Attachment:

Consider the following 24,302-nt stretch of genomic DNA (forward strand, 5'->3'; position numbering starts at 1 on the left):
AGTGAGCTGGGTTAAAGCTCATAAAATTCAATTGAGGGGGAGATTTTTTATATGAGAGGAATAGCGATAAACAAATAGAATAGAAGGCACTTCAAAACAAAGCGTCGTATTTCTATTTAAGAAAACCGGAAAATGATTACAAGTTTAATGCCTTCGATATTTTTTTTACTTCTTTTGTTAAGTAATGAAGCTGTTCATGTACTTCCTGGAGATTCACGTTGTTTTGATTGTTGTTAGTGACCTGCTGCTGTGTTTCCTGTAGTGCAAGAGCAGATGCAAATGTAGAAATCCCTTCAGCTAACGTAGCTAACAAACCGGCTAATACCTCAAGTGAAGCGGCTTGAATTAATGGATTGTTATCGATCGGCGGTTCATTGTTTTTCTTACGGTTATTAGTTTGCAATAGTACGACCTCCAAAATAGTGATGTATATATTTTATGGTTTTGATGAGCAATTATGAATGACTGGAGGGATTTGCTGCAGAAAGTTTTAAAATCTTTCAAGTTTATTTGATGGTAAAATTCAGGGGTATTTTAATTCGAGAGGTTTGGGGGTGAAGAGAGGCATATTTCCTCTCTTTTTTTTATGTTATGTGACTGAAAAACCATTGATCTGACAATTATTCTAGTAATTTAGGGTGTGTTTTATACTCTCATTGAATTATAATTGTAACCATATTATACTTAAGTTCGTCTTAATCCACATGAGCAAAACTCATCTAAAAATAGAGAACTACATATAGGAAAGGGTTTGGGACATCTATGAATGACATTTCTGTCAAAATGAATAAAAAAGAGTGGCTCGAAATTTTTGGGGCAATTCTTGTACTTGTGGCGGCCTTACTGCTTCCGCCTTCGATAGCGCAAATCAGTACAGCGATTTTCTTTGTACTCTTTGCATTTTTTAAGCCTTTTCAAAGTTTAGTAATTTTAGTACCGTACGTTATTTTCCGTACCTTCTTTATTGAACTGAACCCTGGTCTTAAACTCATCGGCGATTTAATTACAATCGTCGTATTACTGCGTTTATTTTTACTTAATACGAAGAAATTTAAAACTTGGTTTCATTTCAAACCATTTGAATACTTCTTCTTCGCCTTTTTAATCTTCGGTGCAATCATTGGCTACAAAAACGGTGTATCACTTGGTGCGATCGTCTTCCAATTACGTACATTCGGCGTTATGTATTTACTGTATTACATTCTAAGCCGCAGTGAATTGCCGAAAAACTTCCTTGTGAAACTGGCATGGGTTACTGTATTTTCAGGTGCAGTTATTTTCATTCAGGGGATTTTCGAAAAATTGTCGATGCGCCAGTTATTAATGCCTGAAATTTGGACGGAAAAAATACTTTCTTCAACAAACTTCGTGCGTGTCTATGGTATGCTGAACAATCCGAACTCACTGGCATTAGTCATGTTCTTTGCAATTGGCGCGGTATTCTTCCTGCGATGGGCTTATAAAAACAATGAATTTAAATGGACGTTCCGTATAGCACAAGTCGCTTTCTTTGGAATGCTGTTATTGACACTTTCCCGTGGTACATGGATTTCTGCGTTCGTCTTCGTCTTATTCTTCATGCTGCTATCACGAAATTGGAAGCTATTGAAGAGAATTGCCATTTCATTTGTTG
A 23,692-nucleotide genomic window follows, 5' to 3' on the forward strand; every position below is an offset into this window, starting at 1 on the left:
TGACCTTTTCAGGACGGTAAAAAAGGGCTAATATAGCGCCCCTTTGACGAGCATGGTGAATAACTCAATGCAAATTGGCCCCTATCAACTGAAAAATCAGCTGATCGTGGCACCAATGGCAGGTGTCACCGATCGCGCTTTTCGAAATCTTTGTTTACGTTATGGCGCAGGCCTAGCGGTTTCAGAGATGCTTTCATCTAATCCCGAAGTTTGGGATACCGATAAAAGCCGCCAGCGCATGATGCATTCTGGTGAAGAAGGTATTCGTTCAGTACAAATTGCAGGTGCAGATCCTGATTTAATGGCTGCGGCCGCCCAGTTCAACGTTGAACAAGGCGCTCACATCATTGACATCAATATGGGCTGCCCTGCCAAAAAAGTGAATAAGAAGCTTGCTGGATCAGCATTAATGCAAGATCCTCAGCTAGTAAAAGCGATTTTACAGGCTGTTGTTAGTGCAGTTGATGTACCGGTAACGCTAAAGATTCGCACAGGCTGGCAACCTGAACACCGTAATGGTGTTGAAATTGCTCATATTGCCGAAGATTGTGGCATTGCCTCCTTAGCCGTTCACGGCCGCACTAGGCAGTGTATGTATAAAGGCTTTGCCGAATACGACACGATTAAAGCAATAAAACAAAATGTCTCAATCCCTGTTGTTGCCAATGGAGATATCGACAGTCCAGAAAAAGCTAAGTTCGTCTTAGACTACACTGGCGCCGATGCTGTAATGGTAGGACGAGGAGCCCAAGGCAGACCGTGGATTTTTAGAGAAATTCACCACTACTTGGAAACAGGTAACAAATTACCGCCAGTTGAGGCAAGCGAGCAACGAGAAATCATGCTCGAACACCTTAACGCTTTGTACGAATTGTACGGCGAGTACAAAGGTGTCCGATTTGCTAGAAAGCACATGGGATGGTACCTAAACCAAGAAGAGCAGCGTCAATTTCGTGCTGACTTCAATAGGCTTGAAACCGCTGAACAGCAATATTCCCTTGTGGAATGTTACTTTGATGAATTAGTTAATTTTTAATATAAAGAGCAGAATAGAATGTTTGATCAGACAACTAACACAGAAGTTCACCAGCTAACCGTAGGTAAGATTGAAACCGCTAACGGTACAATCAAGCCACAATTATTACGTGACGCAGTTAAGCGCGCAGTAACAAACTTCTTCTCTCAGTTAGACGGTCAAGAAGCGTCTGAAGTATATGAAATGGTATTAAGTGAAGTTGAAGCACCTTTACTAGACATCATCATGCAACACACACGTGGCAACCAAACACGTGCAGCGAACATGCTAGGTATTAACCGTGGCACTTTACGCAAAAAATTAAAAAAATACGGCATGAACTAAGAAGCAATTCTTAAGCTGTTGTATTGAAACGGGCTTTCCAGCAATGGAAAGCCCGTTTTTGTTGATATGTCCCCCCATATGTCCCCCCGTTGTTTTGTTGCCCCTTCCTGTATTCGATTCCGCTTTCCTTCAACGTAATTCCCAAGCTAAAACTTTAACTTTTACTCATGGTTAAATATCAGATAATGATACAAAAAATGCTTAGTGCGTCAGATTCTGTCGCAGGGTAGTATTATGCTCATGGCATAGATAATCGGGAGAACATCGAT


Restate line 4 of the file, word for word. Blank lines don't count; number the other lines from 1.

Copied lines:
TGACCTTTTCAGGACGGTAAAAAAGGGCTAATATAGCGCCCCTTTGACGAGCATGGTGAATAACTCAATGCAAATTGGCCCCTATCAACTGAAAAATCAGCTGATCGTGGCACCAATGGCAGGTGTCACCGATCGCGCTTTTCGAAATCTTTGTTTACGTTATGGCGCAGGCCTAGCGGTTTCAGAGATGCTTTCATCTAATCCCGAAGTTTGGGATACCGATAAAAGCCGCCAGCGCATGATGCATTCTGGTGAAGAAGGTATTCGTTCAGTACAAATTGCAGGTGCAGATCCTGATTTAATGGCTGCGGCCGCCCAGTTCAACGTTGAACAAGGCGCTCACATCATTGACATCAATATGGGCTGCCCTGCCAAAAAAGTGAATAAGAAGCTTGCTGGATCAGCATTAATGCAAGATCCTCAGCTAGTAAAAGCGATTTTACAGGCTGTTGTTAGTGCAGTTGATGTACCGGTAACGCTAAAGATTCGCACAGGCTGGCAACCTGAACACCGTAATGGTGTTGAAATTGCTCATATTGCCGAAGATTGTGGCATTGCCTCCTTAGCCGTTCACGGCCGCACTAGGCAGTGTATGTATAAAGGCTTTGCCGAATACGACACGATTAAAGCAATAAAACAAAATGTCTCAATCCCTGTTGTTGCCAATGGAGATATCGACAGTCCAGAAAAAGCTAAGTTCGTCTTAGACTACACTGGCGCCGATGCTGTAATGGTAGGACGAGGAGCCCAAGGCAGACCGTGGATTTTTAGAGAAATTCACCACTACTTGGAAACAGGTAACAAATTACCGCCAGTTGAGGCAAGCGAGCAACGAGAAATCATGCTCGAACACCTTAACGCTTTGTACGAATTGTACGGCGAGTACAAAGGTGTCCGATTTGCTAGAAAGCACATGGGATGGTACCTAAACCAAGAAGAGCAGCGTCAATTTCGTGCTGACTTCAATAGGCTTGAAACCGCTGAACAGCAATATTCCCTTGTGGAATGTTACTTTGATGAATTAGTTAATTTTTAATATAAAGAGCAGAATAGAATGTTTGATCAGACAACTAACACAGAAGTTCACCAGCTAACCGTAGGTAAGATTGAAACCGCTAACGGTACAATCAAGCCACAATTATTACGTGACGCAGTTAAGCGCGCAGTAACAAACTTCTTCTCTCAGTTAGACGGTCAAGAAGCGTCTGAAGTATATGAAATGGTATTAAGTGAAGTTGAAGCACCTTTACTAGACATCATCATGCAACACACACGTGGCAACCAAACACGTGCAGCGAACATGCTAGGTATTAACCGTGGCACTTTACGCAAAAAATTAAAAAAATACGGCATGAACTAAGAAGCAATTCTTAAGCTGTTGTATTGAAACGGGCTTTCCAGCAATGGAAAGCCCGTTTTTGTTGATATGTCCCCCCATATGTCCCCCCGTTGTTTTGTTGCCCCTTCCTGTATTCGATTCCGCTTTCCTTCAACGTAATTCCCAAGCTAAAACTTTAACTTTTACTCATGGTTAAATATCAGATAATGATACAAAAAATGCTTAGTGCGTCAGATTCTGTCGCAGGGTAGTATTATGCTCATGGCATAGATAATCGGGAGAACATCGAT